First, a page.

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4.1.1 Jomon and Yayoi   - Reading: The Metropolitan Museum of Art: Department of Asian Art’s “Yayoi Culture (ca. 4th century B.C.-3rd century A.D.)”  Link: The Metropolitan Museum of Art: Department of Asian Art’s “Yayoi Culture (ca. 4th century B.C.-3rd century A.D.)" (HTML)
 
nstructions: Please read this entire webpage to explore the pottery and metallurgy of the Yayoi period.  View the slideshow in order to examine some of the material culture of the era including jars and a bell.  You may click on each item in the slideshow to learn more about the object.  Reading this text and viewing the slideshow should take you approximately 45 minutes to complete.
 
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4.1.2 The Tombs Periods and the Yamato Kings   Note: This subunit is covered by the reading assigned beneath subunit 4.1.  Focus specifically on the sub-section entitled “Early Kingdoms and Classical Age – Tomb Period.”

4.2 Imperial Japan   4.2.1 Taika Reforms   Note: This topic is covered by the reading assigned beneath subunit 4.1.  Focus specifically on the sub-section entitled “Early Kingdoms and Classical Age - Age of Reform.”

4.2.2 Nara   - Reading: Columbia University: Asia for Educators’ “The Legendary Past: The Age of Gods” Link: Columbia University: Asia for Educators’ “The Legendary Past: The Age of Gods” (HTML)
 
Instructions: Please read this page to examine the context of the Kojiki and the Nihon Shoki and their importance in Japanese history.  As you read the paraphrase of the document, be sure to think about and answer the study questions presented at the bottom of the page.  This reading and these questions should take you approximately 1 hour to complete.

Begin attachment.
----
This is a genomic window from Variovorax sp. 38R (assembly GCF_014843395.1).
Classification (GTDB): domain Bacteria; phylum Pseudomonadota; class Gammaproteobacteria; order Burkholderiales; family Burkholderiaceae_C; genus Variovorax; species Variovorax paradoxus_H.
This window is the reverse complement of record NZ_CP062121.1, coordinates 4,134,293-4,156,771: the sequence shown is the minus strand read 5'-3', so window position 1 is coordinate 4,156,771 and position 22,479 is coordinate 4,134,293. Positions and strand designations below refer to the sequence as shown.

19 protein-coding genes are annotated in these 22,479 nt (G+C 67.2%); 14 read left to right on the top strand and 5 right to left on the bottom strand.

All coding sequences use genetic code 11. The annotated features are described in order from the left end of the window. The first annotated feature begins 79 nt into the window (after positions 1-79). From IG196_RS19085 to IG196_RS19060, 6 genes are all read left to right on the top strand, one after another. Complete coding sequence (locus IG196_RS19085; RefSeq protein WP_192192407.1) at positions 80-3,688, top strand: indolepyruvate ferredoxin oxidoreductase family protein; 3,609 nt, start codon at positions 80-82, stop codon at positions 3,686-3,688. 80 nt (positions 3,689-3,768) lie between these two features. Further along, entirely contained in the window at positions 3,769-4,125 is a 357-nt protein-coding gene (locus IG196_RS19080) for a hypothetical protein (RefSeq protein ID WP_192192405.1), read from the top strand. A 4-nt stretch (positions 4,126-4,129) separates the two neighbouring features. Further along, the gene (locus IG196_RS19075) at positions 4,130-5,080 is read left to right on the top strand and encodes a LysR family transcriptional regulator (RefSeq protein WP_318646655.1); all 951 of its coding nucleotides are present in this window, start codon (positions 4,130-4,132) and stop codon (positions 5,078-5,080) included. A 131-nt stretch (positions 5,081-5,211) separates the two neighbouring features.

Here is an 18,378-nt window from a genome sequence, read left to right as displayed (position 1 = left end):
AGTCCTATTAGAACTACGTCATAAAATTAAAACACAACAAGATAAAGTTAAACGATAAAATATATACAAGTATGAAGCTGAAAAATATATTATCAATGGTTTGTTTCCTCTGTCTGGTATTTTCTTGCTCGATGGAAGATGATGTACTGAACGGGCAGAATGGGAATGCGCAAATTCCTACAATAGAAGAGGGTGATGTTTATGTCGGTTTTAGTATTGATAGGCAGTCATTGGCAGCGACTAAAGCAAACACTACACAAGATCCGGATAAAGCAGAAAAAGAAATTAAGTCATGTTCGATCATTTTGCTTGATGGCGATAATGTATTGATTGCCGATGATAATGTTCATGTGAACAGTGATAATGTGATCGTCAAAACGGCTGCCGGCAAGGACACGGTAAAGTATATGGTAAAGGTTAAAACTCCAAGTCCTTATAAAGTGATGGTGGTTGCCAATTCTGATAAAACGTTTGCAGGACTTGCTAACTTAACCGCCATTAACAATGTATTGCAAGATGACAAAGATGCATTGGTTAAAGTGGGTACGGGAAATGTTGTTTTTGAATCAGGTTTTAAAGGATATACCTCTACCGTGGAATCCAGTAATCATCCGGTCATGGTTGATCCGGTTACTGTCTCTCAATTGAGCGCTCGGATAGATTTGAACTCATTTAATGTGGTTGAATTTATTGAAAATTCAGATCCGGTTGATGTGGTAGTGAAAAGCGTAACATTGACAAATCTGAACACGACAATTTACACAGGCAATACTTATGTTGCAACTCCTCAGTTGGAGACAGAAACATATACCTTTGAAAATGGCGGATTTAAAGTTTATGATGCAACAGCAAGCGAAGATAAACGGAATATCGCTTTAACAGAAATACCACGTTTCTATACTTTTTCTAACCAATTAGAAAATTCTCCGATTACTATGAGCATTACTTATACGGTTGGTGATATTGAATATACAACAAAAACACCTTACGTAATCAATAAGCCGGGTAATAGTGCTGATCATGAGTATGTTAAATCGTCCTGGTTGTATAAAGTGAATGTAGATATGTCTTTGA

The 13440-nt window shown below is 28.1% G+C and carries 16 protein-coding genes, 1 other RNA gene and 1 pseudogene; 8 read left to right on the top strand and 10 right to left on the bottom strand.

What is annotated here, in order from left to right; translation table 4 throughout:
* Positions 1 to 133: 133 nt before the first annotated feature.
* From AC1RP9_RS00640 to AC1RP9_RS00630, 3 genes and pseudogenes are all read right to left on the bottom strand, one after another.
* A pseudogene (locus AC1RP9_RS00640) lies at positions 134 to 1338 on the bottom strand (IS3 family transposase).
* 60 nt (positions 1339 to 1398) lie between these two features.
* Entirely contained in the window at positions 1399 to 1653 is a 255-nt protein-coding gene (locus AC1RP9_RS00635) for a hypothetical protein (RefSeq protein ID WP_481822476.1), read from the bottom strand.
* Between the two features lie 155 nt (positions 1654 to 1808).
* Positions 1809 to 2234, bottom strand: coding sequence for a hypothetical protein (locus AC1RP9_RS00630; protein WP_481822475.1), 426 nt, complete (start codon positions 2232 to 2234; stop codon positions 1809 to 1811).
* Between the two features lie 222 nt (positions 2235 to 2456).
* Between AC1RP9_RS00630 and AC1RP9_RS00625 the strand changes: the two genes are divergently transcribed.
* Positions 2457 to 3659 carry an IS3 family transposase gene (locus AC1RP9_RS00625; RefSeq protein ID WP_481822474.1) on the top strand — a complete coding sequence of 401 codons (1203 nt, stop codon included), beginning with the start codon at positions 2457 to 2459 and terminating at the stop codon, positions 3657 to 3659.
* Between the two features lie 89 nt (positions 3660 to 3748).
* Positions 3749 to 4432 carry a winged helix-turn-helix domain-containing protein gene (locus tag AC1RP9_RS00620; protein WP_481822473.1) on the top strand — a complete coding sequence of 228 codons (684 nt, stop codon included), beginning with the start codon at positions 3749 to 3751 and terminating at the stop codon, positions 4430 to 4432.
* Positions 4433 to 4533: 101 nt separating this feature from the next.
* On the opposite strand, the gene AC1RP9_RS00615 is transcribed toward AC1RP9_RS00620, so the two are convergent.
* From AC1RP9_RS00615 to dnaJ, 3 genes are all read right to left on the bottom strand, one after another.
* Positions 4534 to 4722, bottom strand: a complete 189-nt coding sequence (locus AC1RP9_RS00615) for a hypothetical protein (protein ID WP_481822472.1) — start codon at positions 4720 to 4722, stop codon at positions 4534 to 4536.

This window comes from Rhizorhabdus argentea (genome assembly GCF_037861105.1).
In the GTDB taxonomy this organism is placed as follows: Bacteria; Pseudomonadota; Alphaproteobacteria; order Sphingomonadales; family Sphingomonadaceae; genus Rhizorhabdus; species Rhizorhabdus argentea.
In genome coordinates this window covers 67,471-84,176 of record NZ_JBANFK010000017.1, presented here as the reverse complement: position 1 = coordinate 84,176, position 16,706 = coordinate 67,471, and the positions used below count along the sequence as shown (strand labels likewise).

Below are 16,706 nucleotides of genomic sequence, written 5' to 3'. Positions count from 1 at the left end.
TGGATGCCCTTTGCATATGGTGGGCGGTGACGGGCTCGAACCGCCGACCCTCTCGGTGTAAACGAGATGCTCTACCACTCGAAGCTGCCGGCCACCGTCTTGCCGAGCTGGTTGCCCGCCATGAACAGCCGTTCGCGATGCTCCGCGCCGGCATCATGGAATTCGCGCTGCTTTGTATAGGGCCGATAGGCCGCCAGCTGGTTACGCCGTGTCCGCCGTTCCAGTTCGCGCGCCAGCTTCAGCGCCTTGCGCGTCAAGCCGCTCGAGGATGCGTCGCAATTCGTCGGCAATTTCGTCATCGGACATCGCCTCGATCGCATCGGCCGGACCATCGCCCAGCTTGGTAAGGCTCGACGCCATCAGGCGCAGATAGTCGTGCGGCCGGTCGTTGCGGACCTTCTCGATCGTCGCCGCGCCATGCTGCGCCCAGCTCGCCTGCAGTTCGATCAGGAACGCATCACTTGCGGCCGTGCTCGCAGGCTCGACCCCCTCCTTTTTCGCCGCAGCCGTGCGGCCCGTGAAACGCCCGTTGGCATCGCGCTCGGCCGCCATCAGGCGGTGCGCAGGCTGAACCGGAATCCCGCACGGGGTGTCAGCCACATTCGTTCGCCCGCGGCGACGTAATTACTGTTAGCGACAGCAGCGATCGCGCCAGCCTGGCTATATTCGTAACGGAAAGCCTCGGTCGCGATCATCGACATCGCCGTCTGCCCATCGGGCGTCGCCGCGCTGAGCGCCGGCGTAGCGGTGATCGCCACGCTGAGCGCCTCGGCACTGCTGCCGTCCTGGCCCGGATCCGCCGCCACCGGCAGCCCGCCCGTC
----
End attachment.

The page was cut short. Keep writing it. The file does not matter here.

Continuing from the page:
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  • Reading: University of California at Berkeley’s Japanese Historical Text Initiative: Dr. Delmer Brown’s “Commentary on the Kojiki 712 C.E.”  Link: University of California at Berkeley’s Japanese Historical Text Initiative: Dr. Delmer Brown’s “Commentary on the Kojiki 712 C.E.” (HTML)
     
    Instructions: Please read this webpage in its entirety to gain a contextual understanding of one of Japan’s most important chronicles.  Originally written down during the Nara period, the Kojiki is the Japanese creation myth.  Presumably it had been passed down as a story for generations before it was finally committed to writing.  The exploits of these gods and goddesses have profoundly shaped the cultural makeup of Japanese society.  What do these stories tell us about Japanese culture, the geography of the islands, and the relationship between nature and people in Japan?  This reading and question should take you approximately 45 minutes to complete.
     
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  • Reading: University of California at Berkeley’s Japanese Historical Text Initiative: Dr. Delmer Brown’s “Commentary on the Chronicles of Japan (Nihon Shoki), 720 C.E.” Link: University of California at Berkeley’s Japanese Historical Text Initiative: Dr. Delmer Brown’s “Commentary on the Chronicles of Japan (Nihon Shoki), 720 C.E.” (HTML)